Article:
# Well pump electric usage and water usage

Discussion in 'Plumbing Forum, Professional & DIY Advice' started by joseph skoler, Oct 22, 2021.

1. ### joseph skolerMember

Joined:
Jan 14, 2018
Location:
Sullivan County, NY
I have a Flume water monitor on my well water meter and Emporia Vue electric monitor on my well pump.

I am hoping someone can help me better understand the data I’ve collected.

I ran a test early this morning: Used 13.65 gallons of water which caused the well pump to kick on for less than 2 minutes and use 1507 watts of electricity.

I have a CSV, a 62 gallon pressure tank in the well house and a 62 gallon secondary pressure tank (no electric hookup -- just a holding tank) about 200' feet away in a workshop.

I understand there are many, many factors involved, but I’m hoping someone there has experience with this and can help me better understand.

What can be understood from this data?

Thanks!

Thank you,

Joseph R. Skoler

joseph@nycequities.com

646-201-5311

2. ### valvemanCary AustinStaff Member

Joined:
Mar 15, 2006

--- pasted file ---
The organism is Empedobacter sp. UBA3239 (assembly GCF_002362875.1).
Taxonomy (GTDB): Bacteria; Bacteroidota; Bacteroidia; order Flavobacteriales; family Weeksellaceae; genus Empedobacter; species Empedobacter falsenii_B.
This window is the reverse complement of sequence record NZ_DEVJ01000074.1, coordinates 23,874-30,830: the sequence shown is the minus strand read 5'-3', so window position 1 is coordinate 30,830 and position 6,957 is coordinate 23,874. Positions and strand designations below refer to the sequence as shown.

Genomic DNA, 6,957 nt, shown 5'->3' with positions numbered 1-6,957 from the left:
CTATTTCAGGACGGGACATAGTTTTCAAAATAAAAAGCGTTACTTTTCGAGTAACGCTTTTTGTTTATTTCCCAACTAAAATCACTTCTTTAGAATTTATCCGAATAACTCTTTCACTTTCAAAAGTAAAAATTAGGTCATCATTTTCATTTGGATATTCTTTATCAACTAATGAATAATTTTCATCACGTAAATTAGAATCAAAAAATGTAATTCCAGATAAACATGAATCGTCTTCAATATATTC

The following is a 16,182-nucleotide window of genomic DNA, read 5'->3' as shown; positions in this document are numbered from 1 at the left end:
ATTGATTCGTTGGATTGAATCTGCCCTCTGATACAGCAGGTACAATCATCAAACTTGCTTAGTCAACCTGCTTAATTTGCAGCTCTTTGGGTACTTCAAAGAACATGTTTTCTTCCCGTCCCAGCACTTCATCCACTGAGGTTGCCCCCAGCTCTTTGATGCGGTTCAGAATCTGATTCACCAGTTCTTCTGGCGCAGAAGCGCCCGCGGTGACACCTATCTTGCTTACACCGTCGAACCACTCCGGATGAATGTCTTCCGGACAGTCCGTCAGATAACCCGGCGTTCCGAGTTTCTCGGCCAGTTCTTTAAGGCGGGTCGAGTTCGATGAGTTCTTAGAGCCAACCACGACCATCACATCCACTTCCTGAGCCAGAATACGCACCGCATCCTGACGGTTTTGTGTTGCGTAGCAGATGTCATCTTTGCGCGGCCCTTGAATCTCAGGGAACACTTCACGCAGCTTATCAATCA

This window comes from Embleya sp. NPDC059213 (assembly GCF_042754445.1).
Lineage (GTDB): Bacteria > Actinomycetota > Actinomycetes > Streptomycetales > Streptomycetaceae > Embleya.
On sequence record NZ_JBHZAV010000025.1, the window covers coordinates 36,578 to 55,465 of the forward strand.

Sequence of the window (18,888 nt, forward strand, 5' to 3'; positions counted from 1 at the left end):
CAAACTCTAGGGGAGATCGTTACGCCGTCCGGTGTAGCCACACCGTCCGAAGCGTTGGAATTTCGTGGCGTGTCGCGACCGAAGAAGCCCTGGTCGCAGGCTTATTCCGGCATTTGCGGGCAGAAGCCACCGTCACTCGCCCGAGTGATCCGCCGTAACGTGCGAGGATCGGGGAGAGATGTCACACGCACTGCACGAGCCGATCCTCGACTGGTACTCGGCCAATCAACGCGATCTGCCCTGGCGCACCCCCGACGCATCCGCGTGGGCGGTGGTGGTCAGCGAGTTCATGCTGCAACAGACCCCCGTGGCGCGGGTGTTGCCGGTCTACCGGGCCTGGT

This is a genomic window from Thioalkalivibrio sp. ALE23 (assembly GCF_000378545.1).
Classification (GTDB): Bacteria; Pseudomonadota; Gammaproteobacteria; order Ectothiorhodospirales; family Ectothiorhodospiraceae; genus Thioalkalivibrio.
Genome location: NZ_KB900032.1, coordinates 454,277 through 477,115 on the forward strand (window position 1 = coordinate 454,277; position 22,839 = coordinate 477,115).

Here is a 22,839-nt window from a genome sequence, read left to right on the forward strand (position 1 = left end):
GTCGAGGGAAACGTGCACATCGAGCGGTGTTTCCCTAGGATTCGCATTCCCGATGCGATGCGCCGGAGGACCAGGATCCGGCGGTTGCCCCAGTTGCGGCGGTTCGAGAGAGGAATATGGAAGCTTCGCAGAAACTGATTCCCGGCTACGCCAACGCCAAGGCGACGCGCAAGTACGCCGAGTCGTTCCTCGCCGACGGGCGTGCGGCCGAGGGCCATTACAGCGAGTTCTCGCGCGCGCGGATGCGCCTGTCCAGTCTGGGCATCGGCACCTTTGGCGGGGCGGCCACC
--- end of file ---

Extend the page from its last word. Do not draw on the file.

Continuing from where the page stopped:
Occupation:
Pump Controls Technician
Location:
Lubbock, Texas
Looks like you may have a leak of less than 1 GPM somewhere. Did you use the 13 gallons of water or did it just leak out?

4. ### joseph skolerMember

Joined:
Jan 14, 2018
Location:
Sullivan County, NY
I used it. Morning bathroom.

Other times (overnight) usage was 0.

I'm curious if there's something we can learn from the power usage (i.e., the well pump running) because of that amount and rate of draw.

5. ### Reach4Well-Known Member

Joined:
Sep 25, 2013
Location:
IL

If electric usage, compare KW to MPH in a car. If I record 30 MPH and the next minute 60 MPH, I don't add those to get 90.

On the other hand KWH would compare to miles. If I drive 0.5 miles one minute, and 1.0 miles the next minute, then that does add to 1.5 miles.

So what are your numbers? Maybe watt-minutes, and you would divide by 60,000 to get kWh -- what you are billed on?

6. ### valvemanCary AustinStaff Member

Joined:
Mar 15, 2006
Occupation:
Pump Controls Technician
Location:
Lubbock, Texas
A 62 gallon size pressure tank holds about 15 gallons of water. With two of those there should be 30 gallons to use before the pump comes on. So, apparently the tanks where only half full when you started using water and you only got 13 gallons before the pump came on. So, the 2 minutes of run time should have been to refill the 30 gallons in the tanks, not to supply 13 gallons. Depends on where your flow meter is?